Historically, statistics of “hours of work” were always linked with statistics of wages. Statistics of wages and hours of work was one of the topics on the agenda of the First International Conference of Labour Statisticians in 1923, which adopted a resolution covering the type of statistics which were relevant (normal hours of work and actual hours of work). No definitions were provided at the time.
The Convention (no.63) concerning statistics of wages and hours of work, adopted by the International Labour Conference in 1938, set minimum standards for statistics of average earning and hours actually worked in the principal mining and manufacturing industries, including building and construction and statistics of time rates of wages and normal hours of work in the same industries, as well as statistics of wages and hours of work in agriculture. This Convention provided a definition of normal hours of work, very much in the same lines as the current definition, but no definition of hours actually worked.
It was not until 1962, however, that the Tenth International Conference of Labour Statisticians adopted an international definition of hours actually worked. The Tenth International Conference of Labour Statisticians also discussed a definition of hours paid for. It was not adopted, however, given wide differences in payment of holidays and other periods of inactivity.
Hours actually worked
Much before the hours actually worked had been defined for statistical purposes, ILO Conventions had defined it for legal and regulatory purposes. These Conventions defined hours actually worked as the hours, during a specified reference period, when (paid) workers are at the disposal of an employer, that is, when they are available to receive orders from an employer or a person with authority.
For example, the Hours of Work (Commerce and Offices) Convention in 1930 first ascribed "time worked" to availability periods, explicitly excluding "time for rest", when workers are not available to work:
The term "hours of work" means the time during which the persons employed are at the disposal of the employer; it does not include rest periods during which the persons employed are not at the disposal of the employer .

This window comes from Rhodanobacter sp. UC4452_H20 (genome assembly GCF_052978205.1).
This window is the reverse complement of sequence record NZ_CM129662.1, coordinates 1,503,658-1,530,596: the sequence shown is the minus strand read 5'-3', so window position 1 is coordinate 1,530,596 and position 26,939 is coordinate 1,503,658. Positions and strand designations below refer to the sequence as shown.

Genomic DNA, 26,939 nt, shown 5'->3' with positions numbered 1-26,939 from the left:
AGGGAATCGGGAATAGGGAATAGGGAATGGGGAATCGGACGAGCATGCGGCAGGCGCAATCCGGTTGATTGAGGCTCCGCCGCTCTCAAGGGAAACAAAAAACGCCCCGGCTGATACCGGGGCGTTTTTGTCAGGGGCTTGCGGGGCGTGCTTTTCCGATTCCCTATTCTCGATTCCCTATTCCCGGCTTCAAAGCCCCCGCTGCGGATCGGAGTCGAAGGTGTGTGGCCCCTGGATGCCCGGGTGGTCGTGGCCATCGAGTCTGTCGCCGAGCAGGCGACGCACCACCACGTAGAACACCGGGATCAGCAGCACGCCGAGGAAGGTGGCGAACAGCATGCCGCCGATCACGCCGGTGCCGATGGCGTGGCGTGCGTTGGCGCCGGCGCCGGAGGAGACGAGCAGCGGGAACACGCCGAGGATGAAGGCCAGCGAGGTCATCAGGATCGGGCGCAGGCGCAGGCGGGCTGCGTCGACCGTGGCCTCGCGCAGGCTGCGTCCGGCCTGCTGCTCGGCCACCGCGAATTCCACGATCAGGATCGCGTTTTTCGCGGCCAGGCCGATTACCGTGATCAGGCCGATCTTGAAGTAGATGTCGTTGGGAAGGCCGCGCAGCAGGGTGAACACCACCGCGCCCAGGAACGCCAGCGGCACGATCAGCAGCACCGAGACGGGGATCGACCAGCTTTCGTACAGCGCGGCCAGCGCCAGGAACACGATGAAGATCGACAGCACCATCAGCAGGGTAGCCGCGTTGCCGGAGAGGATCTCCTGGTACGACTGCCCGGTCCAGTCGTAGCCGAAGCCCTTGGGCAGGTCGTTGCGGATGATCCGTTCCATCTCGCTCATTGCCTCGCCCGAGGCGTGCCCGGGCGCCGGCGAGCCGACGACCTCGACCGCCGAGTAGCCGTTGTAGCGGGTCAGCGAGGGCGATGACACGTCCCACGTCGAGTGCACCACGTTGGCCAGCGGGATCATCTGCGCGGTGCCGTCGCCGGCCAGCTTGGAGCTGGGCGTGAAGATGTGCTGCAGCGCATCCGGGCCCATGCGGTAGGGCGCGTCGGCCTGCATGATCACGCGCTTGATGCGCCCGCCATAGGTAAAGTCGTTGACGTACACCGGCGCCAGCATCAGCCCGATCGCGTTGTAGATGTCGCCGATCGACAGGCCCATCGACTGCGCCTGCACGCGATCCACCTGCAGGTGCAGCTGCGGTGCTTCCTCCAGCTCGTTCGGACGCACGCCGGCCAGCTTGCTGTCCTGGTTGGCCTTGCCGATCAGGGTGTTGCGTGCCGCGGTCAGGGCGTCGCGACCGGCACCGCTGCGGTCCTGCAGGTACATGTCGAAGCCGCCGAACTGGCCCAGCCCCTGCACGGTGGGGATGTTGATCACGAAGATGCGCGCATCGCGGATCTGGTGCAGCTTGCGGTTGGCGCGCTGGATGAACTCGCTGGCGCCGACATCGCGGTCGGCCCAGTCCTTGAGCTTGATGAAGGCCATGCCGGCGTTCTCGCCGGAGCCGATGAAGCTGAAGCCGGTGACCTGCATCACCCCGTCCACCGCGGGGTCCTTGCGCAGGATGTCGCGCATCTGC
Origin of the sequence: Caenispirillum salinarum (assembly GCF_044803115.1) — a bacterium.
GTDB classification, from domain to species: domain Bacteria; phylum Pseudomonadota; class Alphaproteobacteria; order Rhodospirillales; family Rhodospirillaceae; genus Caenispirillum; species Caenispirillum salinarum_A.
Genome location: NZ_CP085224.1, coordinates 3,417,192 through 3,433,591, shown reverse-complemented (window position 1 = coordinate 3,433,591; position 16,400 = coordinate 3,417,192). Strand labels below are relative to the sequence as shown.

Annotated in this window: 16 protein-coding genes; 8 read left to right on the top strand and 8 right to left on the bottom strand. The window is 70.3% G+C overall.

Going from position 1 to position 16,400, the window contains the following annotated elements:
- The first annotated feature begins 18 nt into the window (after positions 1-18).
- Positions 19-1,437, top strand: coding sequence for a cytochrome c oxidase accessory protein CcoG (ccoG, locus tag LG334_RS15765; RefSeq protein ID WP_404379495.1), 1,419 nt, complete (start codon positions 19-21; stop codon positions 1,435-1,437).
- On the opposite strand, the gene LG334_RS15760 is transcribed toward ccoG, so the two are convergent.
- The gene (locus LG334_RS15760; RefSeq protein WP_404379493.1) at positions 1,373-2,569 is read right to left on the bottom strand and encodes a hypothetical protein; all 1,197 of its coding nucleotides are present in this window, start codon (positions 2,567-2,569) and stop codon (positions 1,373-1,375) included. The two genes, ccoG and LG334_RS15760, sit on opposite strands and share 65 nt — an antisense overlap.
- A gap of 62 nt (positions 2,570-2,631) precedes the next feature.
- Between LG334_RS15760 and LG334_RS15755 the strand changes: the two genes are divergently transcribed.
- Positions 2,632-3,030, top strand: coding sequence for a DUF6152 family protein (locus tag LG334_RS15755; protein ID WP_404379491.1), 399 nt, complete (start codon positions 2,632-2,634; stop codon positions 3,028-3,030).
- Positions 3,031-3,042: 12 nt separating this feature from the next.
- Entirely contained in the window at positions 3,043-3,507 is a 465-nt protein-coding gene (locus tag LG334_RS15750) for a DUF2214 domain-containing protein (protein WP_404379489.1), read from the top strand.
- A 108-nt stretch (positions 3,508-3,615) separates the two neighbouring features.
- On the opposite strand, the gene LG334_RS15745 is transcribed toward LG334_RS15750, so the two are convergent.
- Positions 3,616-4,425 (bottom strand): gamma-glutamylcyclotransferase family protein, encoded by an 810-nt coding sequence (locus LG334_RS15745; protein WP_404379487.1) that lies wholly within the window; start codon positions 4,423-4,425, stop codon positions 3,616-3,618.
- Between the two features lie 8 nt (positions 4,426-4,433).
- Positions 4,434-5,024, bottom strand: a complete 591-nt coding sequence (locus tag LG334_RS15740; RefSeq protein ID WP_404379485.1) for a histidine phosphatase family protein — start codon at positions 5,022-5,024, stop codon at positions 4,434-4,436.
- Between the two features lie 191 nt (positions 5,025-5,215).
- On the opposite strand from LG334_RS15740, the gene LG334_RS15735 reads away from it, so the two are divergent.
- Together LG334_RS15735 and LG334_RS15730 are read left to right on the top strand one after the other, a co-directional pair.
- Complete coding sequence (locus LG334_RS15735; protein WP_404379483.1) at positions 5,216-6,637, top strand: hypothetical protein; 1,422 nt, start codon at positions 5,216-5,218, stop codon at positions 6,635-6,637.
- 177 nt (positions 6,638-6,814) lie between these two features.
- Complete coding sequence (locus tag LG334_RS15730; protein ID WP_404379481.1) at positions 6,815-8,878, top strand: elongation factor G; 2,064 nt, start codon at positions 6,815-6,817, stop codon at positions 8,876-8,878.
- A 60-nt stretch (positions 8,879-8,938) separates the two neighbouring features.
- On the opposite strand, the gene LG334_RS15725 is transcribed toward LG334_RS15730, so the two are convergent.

"Rest periods" are periods when workers are not available to work. However, short breaks are difficult to identify separately from periods of “availability” because they are short and easily interchangeable. For example, workers may prefer to take a coffee break (an unscheduled resting period) during stand-by periods (an availability period).
That may be the reason why the Hours of Work and Rest Periods (Road Transport) Convention adopted in 1939 included “periods for rest below a certain length” (when workers are neither working nor available to work):
The term "hours of work" means the time during which the persons concerned are at the disposal of the employer or of any other person entitled to claim their services, or in the case of owners of vehicles and members of their families, the time during which they are engaged in their own account in work connected with a road transport vehicle, its passengers or its load, and includes -
(i) time spent in work done during the running time of the vehicle;
(ii) time spent in subsidiary work;
(iii) periods of mere attendance; and
(iv) breaks for rest and interruptions of work, which breaks or interruptions do not exceed a duration to be prescribed by the competent authority .
The current international definition of hours actually worked is drafted on similar lines.
Normal hours of work
“Normal hours” was first defined in international standards by the Convention concerning Statistics of Wages and Hours of Work (1938) as follows:
The statistics of normal hours of work shall show the hours -
(a) fixed by or in pursuance of laws or regulations, collective agreements or arbitral awards;
(b) ascertained from organisations of employers and workers, from joint bodies, or from other appropriate surveys of information, in cases where hours are not fixed by or in pursuance of laws or regulations, collective agreements or arbitral awards.
“Normal hours of work”, where not fixed by or in pursuance of laws or regulations, collective agreements or arbitral awards, shall be taken as meaning the number of hours per day, week or other period, in excess of which any time worked is remunerated at overtime rates or forms an exception to the rules or custom of the establishment relating to the classes of wage earners concerned.
Similar definitions were later adopted by the Recommendation dealing with the reduction of working time . The current international definition is drafted on similar lines.